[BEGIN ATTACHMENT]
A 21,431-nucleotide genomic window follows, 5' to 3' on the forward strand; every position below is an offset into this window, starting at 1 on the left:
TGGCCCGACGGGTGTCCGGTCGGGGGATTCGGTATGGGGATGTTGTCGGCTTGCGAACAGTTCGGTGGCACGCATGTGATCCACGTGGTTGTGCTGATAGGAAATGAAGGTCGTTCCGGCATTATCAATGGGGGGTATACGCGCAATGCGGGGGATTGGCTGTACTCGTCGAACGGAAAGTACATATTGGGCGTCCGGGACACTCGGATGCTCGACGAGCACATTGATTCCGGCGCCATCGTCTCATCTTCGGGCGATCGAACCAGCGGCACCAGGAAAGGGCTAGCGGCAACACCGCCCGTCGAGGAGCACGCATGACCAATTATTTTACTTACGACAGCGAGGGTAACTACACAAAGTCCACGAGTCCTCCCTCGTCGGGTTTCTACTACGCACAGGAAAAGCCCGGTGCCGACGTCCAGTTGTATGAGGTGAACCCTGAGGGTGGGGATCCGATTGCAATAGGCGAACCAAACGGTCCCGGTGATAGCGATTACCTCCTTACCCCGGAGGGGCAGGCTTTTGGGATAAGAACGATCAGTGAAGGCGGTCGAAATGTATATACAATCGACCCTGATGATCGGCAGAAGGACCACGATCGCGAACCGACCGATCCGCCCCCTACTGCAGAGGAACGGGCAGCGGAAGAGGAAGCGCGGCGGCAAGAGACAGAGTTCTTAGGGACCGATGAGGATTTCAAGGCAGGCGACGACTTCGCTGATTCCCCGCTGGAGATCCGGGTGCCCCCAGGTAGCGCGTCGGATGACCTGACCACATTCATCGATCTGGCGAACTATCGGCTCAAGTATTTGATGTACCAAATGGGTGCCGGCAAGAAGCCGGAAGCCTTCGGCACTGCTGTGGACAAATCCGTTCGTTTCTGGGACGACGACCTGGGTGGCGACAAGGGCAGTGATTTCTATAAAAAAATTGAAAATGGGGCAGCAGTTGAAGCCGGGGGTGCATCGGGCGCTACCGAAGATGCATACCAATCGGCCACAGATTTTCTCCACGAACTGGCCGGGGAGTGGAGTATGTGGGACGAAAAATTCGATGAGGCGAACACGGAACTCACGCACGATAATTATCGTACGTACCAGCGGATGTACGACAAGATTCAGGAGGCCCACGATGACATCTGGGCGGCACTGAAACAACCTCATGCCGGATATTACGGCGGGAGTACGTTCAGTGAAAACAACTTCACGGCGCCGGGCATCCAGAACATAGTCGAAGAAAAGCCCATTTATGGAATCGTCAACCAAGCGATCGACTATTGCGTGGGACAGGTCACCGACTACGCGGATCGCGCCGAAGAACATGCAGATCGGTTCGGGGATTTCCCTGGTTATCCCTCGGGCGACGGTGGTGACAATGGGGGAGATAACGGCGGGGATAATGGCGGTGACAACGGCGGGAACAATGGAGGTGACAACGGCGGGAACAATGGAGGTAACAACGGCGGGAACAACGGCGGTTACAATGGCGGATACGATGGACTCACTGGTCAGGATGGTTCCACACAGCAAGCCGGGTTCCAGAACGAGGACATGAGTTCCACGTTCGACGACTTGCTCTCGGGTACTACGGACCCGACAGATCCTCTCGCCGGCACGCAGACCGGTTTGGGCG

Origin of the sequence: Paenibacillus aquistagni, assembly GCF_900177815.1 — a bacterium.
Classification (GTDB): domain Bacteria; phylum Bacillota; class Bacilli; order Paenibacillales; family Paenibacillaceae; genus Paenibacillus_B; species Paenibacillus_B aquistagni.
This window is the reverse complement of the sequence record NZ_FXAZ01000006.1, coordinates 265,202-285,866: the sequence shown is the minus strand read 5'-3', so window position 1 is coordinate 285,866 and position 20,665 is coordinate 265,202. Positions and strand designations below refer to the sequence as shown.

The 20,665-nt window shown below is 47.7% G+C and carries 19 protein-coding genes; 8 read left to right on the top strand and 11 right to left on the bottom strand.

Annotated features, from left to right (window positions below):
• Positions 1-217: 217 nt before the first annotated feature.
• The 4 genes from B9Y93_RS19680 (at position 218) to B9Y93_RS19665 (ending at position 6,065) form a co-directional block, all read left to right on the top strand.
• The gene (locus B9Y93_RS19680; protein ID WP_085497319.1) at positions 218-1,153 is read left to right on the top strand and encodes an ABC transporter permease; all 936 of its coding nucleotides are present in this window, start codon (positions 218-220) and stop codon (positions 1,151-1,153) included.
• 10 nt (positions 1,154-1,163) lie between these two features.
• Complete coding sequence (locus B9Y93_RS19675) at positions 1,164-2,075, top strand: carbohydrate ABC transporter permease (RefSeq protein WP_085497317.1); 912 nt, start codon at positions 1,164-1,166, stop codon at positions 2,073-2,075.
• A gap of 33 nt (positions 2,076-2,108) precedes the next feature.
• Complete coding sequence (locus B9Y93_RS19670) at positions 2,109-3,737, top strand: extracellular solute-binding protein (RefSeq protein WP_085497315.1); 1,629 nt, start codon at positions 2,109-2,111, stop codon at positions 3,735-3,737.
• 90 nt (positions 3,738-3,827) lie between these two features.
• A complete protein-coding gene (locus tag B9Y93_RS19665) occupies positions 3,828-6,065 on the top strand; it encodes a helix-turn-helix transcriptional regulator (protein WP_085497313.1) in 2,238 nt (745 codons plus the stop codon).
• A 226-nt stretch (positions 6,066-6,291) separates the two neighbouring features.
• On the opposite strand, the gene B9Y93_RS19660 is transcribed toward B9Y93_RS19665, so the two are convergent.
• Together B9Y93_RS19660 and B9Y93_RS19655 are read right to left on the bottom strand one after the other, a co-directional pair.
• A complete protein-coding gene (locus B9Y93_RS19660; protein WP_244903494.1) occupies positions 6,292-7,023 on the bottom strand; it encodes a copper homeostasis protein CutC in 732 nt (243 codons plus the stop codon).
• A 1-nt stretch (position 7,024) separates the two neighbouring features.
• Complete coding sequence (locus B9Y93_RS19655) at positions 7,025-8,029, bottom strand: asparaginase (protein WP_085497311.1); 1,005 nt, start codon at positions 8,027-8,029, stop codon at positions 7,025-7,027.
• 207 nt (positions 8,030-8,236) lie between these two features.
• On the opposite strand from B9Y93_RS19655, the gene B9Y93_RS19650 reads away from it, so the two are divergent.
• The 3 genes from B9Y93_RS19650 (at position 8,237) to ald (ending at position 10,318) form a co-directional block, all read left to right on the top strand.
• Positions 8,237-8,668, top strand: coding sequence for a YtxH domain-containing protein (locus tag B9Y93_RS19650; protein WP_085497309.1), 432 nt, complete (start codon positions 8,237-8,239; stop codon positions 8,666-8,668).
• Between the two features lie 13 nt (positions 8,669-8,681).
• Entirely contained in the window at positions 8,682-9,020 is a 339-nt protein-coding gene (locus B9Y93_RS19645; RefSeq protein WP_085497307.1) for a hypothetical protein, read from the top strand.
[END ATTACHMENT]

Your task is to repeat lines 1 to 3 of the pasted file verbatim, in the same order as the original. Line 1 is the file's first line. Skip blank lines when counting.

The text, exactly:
A 21,431-nucleotide genomic window follows, 5' to 3' on the forward strand; every position below is an offset into this window, starting at 1 on the left:
TGGCCCGACGGGTGTCCGGTCGGGGGATTCGGTATGGGGATGTTGTCGGCTTGCGAACAGTTCGGTGGCACGCATGTGATCCACGTGGTTGTGCTGATAGGAAATGAAGGTCGTTCCGGCATTATCAATGGGGGGTATACGCGCAATGCGGGGGATTGGCTGTACTCGTCGAACGGAAAGTACATATTGGGCGTCCGGGACACTCGGATGCTCGACGAGCACATTGATTCCGGCGCCATCGTCTCATCTTCGGGCGATCGAACCAGCGGCACCAGGAAAGGGCTAGCGGCAACACCGCCCGTCGAGGAGCACGCATGACCAATTATTTTACTTACGACAGCGAGGGTAACTACACAAAGTCCACGAGTCCTCCCTCGTCGGGTTTCTACTACGCACAGGAAAAGCCCGGTGCCGACGTCCAGTTGTATGAGGTGAACCCTGAGGGTGGGGATCCGATTGCAATAGGCGAACCAAACGGTCCCGGTGATAGCGATTACCTCCTTACCCCGGAGGGGCAGGCTTTTGGGATAAGAACGATCAGTGAAGGCGGTCGAAATGTATATACAATCGACCCTGATGATCGGCAGAAGGACCACGATCGCGAACCGACCGATCCGCCCCCTACTGCAGAGGAACGGGCAGCGGAAGAGGAAGCGCGGCGGCAAGAGACAGAGTTCTTAGGGACCGATGAGGATTTCAAGGCAGGCGACGACTTCGCTGATTCCCCGCTGGAGATCCGGGTGCCCCCAGGTAGCGCGTCGGATGACCTGACCACATTCATCGATCTGGCGAACTATCGGCTCAAGTATTTGATGTACCAAATGGGTGCCGGCAAGAAGCCGGAAGCCTTCGGCACTGCTGTGGACAAATCCGTTCGTTTCTGGGACGACGACCTGGGTGGCGACAAGGGCAGTGATTTCTATAAAAAAATTGAAAATGGGGCAGCAGTTGAAGCCGGGGGTGCATCGGGCGCTACCGAAGATGCATACCAATCGGCCACAGATTTTCTCCACGAACTGGCCGGGGAGTGGAGTATGTGGGACGAAAAATTCGATGAGGCGAACACGGAACTCACGCACGATAATTATCGTACGTACCAGCGGATGTACGACAAGATTCAGGAGGCCCACGATGACATCTGGGCGGCACTGAAACAACCTCATGCCGGATATTACGGCGGGAGTACGTTCAGTGAAAACAACTTCACGGCGCCGGGCATCCAGAACATAGTCGAAGAAAAGCCCATTTATGGAATCGTCAACCAAGCGATCGACTATTGCGTGGGACAGGTCACCGACTACGCGGATCGCGCCGAAGAACATGCAGATCGGTTCGGGGATTTCCCTGGTTATCCCTCGGGCGACGGTGGTGACAATGGGGGAGATAACGGCGGGGATAATGGCGGTGACAACGGCGGGAACAATGGAGGTGACAACGGCGGGAACAATGGAGGTAACAACGGCGGGAACAACGGCGGTTACAATGGCGGATACGATGGACTCACTGGTCAGGATGGTTCCACACAGCAAGCCGGGTTCCAGAACGAGGACATGAGTTCCACGTTCGACGACTTGCTCTCGGGTACTACGGACCCGACAGATCCTCTCGCCGGCACGCAGACCGGTTTGGGCG

Origin of the sequence: Paenibacillus aquistagni, assembly GCF_900177815.1 — a bacterium.